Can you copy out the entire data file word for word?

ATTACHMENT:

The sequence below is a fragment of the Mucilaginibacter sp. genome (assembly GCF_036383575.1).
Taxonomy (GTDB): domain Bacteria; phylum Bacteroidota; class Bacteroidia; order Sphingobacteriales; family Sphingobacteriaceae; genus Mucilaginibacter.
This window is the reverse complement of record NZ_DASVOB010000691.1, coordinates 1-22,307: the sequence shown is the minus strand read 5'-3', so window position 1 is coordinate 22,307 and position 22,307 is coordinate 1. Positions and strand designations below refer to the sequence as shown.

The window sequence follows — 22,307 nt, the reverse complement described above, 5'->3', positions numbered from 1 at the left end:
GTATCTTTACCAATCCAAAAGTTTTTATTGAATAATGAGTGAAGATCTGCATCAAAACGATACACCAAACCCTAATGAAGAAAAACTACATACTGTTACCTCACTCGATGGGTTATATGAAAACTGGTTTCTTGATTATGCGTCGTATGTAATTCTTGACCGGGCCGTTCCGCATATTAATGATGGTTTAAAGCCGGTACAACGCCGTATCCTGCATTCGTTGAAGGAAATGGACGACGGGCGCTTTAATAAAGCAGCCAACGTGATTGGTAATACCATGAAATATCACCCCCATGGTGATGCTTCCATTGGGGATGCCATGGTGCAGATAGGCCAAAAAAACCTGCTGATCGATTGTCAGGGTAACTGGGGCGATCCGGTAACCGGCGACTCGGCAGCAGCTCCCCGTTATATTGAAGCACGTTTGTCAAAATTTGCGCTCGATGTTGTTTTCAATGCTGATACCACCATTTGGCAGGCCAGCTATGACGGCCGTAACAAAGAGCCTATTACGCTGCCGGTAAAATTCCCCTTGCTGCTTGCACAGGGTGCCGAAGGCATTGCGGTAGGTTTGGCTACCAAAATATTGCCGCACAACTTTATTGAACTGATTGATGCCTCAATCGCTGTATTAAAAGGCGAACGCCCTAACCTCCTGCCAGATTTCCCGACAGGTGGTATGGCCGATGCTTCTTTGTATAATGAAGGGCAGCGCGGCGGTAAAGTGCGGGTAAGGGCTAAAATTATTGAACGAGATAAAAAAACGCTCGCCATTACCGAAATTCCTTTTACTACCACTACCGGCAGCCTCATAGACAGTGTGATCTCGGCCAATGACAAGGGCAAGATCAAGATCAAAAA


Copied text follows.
The sequence below is a fragment of the Mucilaginibacter sp. genome (assembly GCF_036383575.1).
Taxonomy (GTDB): domain Bacteria; phylum Bacteroidota; class Bacteroidia; order Sphingobacteriales; family Sphingobacteriaceae; genus Mucilaginibacter.
This window is the reverse complement of record NZ_DASVOB010000691.1, coordinates 1-22,307: the sequence shown is the minus strand read 5'-3', so window position 1 is coordinate 22,307 and position 22,307 is coordinate 1. Positions and strand designations below refer to the sequence as shown.

The window sequence follows — 22,307 nt, the reverse complement described above, 5'->3', positions numbered from 1 at the left end:
GTATCTTTACCAATCCAAAAGTTTTTATTGAATAATGAGTGAAGATCTGCATCAAAACGATACACCAAACCCTAATGAAGAAAAACTACATACTGTTACCTCACTCGATGGGTTATATGAAAACTGGTTTCTTGATTATGCGTCGTATGTAATTCTTGACCGGGCCGTTCCGCATATTAATGATGGTTTAAAGCCGGTACAACGCCGTATCCTGCATTCGTTGAAGGAAATGGACGACGGGCGCTTTAATAAAGCAGCCAACGTGATTGGTAATACCATGAAATATCACCCCCATGGTGATGCTTCCATTGGGGATGCCATGGTGCAGATAGGCCAAAAAAACCTGCTGATCGATTGTCAGGGTAACTGGGGCGATCCGGTAACCGGCGACTCGGCAGCAGCTCCCCGTTATATTGAAGCACGTTTGTCAAAATTTGCGCTCGATGTTGTTTTCAATGCTGATACCACCATTTGGCAGGCCAGCTATGACGGCCGTAACAAAGAGCCTATTACGCTGCCGGTAAAATTCCCCTTGCTGCTTGCACAGGGTGCCGAAGGCATTGCGGTAGGTTTGGCTACCAAAATATTGCCGCACAACTTTATTGAACTGATTGATGCCTCAATCGCTGTATTAAAAGGCGAACGCCCTAACCTCCTGCCAGATTTCCCGACAGGTGGTATGGCCGATGCTTCTTTGTATAATGAAGGGCAGCGCGGCGGTAAAGTGCGGGTAAGGGCTAAAATTATTGAACGAGATAAAAAAACGCTCGCCATTACCGAAATTCCTTTTACTACCACTACCGGCAGCCTCATAGACAGTGTGATCTCGGCCAATGACAAGGGCAAGATCAAGATCAAAAA